HomeTop StoriesTemple faculty plan "no confidence" vote on President Wingard

Temple faculty plan “no confidence” vote on President Wingard

PHILADELPHIA (CBS) — The problems at Temple University continue to grow.

Temple University’s faculty union plans to convene Friday, and members can hold the union’s first-ever vote of no confidence in President Jason Wingard and two other administrators.

While mostly symbolic, the potential vote shows some faculty members are angry with the administration’s handling crime and securityespecially after the murder of Sergeant Christopher Fitzgerald.

The faculty also questions its handling of a month-long strike graduate students who have rallied for better pay and benefits.

Wingard said in a letter to faculty that he and his team were dealing with declining enrollments and had to make “analytical, data-driven but difficult decisions that are painful.”

“Tough decisions are unpopular and often misunderstood. But they are critical to the future success and longevity of the university. Higher education is under siege across the country and Temple must fight for survival and prominence.”

Wingard said as he drove back from meetings with Gov. Josh Shapiro and lawmakers in Harrisburg, he learned of the vote.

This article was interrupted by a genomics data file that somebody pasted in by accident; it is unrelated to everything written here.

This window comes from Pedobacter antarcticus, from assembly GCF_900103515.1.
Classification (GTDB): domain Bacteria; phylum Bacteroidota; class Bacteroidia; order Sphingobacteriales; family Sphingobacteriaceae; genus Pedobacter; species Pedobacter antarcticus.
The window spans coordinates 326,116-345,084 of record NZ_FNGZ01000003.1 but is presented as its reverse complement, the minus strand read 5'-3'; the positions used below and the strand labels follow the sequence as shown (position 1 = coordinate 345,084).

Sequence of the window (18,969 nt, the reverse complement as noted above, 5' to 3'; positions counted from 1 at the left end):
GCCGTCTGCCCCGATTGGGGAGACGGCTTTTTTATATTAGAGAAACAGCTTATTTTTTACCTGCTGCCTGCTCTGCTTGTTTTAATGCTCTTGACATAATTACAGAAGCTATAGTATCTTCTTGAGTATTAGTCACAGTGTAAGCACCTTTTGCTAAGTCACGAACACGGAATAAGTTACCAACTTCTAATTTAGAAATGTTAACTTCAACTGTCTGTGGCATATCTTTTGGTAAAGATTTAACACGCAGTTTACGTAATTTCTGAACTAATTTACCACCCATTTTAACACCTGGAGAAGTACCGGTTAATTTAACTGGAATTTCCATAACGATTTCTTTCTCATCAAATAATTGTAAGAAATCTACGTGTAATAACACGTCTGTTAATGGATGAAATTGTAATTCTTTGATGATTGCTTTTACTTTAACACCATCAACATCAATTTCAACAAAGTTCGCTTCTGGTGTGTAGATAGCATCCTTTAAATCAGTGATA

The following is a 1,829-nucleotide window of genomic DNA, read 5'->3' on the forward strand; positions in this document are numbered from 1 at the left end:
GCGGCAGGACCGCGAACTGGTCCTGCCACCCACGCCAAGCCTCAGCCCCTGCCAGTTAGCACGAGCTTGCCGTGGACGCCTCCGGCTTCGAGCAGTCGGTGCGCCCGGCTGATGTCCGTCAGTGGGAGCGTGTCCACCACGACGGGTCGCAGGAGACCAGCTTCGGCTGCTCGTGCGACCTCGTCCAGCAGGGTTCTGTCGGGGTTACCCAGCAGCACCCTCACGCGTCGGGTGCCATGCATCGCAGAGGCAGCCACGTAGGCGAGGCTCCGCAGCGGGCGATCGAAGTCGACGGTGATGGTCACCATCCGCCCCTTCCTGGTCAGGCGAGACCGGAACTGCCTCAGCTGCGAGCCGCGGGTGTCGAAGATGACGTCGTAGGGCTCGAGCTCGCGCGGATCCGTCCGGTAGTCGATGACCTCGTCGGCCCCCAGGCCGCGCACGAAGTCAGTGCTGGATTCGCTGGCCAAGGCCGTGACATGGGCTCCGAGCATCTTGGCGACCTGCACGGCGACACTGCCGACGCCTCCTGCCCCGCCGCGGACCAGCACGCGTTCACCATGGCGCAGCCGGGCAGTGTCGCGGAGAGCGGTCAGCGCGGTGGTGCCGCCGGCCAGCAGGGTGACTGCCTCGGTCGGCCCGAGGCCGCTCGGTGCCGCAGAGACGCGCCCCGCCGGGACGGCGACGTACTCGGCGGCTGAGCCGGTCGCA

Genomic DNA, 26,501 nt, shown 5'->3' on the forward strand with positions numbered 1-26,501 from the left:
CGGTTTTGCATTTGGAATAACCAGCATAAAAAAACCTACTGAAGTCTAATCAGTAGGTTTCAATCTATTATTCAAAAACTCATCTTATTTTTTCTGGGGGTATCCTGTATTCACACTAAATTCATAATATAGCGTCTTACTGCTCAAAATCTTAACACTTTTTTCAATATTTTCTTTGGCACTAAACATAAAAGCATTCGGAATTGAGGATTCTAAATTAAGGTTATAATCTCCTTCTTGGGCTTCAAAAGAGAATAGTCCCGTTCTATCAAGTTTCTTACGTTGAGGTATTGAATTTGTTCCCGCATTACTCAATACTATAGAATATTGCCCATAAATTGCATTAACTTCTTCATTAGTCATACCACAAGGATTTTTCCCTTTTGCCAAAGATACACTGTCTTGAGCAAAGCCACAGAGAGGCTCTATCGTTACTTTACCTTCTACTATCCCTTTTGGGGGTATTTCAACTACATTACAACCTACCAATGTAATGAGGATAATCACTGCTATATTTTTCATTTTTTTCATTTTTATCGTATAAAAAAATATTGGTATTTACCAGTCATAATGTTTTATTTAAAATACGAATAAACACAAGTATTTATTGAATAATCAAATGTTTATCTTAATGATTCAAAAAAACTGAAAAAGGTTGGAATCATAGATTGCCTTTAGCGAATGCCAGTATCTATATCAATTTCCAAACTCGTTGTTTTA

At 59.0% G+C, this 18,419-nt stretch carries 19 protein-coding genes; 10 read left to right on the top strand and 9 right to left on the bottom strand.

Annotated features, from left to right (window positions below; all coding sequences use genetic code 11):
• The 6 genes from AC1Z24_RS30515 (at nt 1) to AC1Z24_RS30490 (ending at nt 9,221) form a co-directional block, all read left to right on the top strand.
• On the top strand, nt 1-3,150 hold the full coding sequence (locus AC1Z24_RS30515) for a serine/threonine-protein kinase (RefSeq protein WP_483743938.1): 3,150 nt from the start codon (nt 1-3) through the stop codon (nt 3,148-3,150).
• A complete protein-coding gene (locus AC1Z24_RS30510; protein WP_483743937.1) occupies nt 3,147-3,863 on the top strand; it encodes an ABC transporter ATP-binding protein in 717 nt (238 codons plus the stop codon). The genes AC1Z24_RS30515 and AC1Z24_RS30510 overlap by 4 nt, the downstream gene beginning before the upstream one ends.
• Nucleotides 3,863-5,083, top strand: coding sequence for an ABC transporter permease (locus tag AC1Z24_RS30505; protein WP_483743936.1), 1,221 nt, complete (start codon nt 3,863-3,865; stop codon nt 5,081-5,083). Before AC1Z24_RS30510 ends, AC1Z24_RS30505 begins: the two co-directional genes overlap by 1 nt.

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“This is truly disheartening, but please know that our love for and unwavering dedication to Temple University remains as strong as ever,” he said.

Response to crime and public safety

When Wingard was only four months into performing, Temple student Samuel Collington was shot and killed after parking his car just off campus.

In the wake of the student’s death, Wingard pledged to increase campus security staff by 50%. Recent data shows that Temple’s police force has shrunk since thenand now has 14 fewer officers and employees.

Since Wingard broke that promise to beef up security personnel, CBS News Philadelphia has reported on an increase in off-campus carjackings, home burglaries and shootings, leading more parents and students to worry about how safe the school is.

In late January, graduates of the Temple University Graduate Students Association, also known as TUGSA local 6290, went on strike in search of a pay rise and better benefits.

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About five weeks later, TUGSA is still on strike after recently rejecting a proposal from the university.

And then about two weeks ago, Temple police officer Christopher Fitzgerald was shot and killed off campus while trying to stop a robbery.

The officer’s death has shocked the university community and has once again raised questions about public safety and problems with police personnel.

Temple students held a meeting on Tuesday to discuss security issues.

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